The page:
President Donald Trump will call for optimism and unity among Americans in his State of the Union address on Tuesday, using the moment to attempt a reset after two years of bitter partisanship and deeply personal attacks.
But Newt Gingrich has a challenge for Americans everywhere: Watch how the media spins the message.
Gringrich says the media’s response will prove exactly what the liberal agenda is: It’s all anti-Trump, all the time.
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Even his simple call for unity will be attacked.
Gingrich called some of the president’s most fierce critics in the media, “trivalists” that will over dissect everything Trump says — and make it all a scandal.
“Tune in to the State of the Union Tuesday night,” Gingrich said in his challenge. “Listen to the president and then the Democrats’ response given by an open-border radical. Then watch the next 48 hours as the trivialists find minor things on which to fixate.”
Then, Gingrich said, read Dr. Martin Luther King, Jr.’s famous “I Have A Dream” speech and ask yourself — who’s message is more closely aligned with the good Reverend, Trump or the Democrats?
“The answer will likely shock your friends,” Gingrich predicted.
White House press secretary Sarah Sanders indicated the president would highlight what he sees as achievements and downplay discord.
“You’re going to continue see the president push for policies that help continue the economic boom,” Sanders said Monday night while appearing on “Hannity” on Fox News. “You’re also going to see the president call on Congress and say, ‘Look, we can either work together and get great things done or we can fight each other and get nothing done.’ And frankly, the American people deserve better than that.”
But Washington’s most recent debate offered few signs of cooperation between Trump and Democrats. Trump refused to sign a government funding bill that did not include money for his long-sought border wall. With hundreds of thousands of Americans missing paychecks, and promises from Democratic leaders to enter negotations to build a wall, Trump ultimately agreed to reopen the government for three weeks.
Democratic leaders quickly responded by refusing to negotiate further on border security.
With the new Feb. 15 funding deadline looming, Trump is expected to use his address to outline his demands, which still include funding for a wall along the U.S.-Mexico border.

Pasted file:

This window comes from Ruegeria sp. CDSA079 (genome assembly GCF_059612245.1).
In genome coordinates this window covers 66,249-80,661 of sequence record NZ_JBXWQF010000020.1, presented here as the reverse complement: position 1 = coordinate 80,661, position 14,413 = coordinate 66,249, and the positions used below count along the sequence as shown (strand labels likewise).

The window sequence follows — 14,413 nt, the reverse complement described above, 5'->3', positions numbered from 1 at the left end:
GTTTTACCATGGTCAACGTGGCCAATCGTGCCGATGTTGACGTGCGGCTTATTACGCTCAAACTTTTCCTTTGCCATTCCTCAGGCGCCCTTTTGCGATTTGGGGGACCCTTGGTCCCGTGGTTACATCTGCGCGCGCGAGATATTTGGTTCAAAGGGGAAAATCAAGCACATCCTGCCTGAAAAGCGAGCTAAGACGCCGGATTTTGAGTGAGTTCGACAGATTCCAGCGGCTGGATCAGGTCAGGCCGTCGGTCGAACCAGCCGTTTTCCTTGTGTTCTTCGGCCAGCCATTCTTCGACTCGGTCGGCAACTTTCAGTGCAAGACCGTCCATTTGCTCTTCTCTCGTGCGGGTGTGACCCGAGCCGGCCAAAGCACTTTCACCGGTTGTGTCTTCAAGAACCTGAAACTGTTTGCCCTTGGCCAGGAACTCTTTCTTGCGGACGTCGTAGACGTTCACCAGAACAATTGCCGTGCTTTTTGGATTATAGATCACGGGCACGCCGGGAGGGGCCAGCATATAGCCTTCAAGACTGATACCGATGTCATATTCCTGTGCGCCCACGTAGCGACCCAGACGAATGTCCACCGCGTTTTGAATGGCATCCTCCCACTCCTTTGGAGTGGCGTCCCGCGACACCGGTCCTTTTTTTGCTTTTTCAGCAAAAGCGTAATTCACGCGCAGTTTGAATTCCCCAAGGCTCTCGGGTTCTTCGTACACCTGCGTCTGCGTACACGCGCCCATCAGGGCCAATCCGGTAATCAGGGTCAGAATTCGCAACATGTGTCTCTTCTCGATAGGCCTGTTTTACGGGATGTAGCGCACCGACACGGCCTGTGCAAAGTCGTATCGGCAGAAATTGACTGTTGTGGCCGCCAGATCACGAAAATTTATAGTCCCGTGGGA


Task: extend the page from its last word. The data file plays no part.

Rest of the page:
He’s teased the possibility of declaring a national emergency to secure wall funding if Congress doesn’t act, though it appeared unlikely he would take that step Tuesday night. Advisers have also been reviewing options to secure some funding without making such a declaration.
“You’ll hear the State of the Union, and then you’ll see what happens right after the State of the Union,” Trump told reporters.
The president’s address marks the first time he is speaking before a Congress that is not fully under Republican control. House Speaker Nancy Pelosi will be seated behind the president — a visual reminder of Trump’s political opposition.
In a letter Monday night to House Democrats, Pelosi wrote that she hopes “we will hear a commitment from the President on issues that have bipartisan support in the Congress and the Country, such as lowering the price of prescription drugs and rebuilding America’s infrastructure.”
Democrats have already started teasing their opposition to Trump’s call for unity, however, by placing all blame for America’s problems on the White House. Senate Minority Leader Chuck Schumer previewed Democrats’ message for countering Trump, declaring Monday, “The number one reason the state of the union has such woes is the president.”
While White House officials cautioned that Trump’s remarks were still being finalized, the president was expected to use some of his televised address to showcase a growing economy. The U.S. economy added a robust 304,000 jobs in January, marking 100 straight months of job growth. That’s the longest such period on record.
Trump and his top aides have also hinted that he is likely to use the address to announce a major milestone in the fight against the Islamic State group in Syria. Trump announced in December that he was withdrawing U.S. forces in Syria.
In a weekend interview with CBS, Trump said efforts to defeat the ISIS group were “at 99 percent right now. We’ll be at 100.”
U.S. officials say the Islamic State group now controls less than 3.9 square miles of territory in Syria, an area smaller than New York’s Central Park. That’s down from an estimated 155 to 230 square miles that the group held at the end of November before Trump announced the withdrawal, according to two officials who were not authorized to discuss the matter publicly and spoke on condition of anonymity.
Administration officials say the White House has also been weighing several “moonshot” goals for the State of the Union address. One that is expected to be announced is a new initiative aimed at ending transmissions of HIV by 2030.
The Associated Press contributed to this article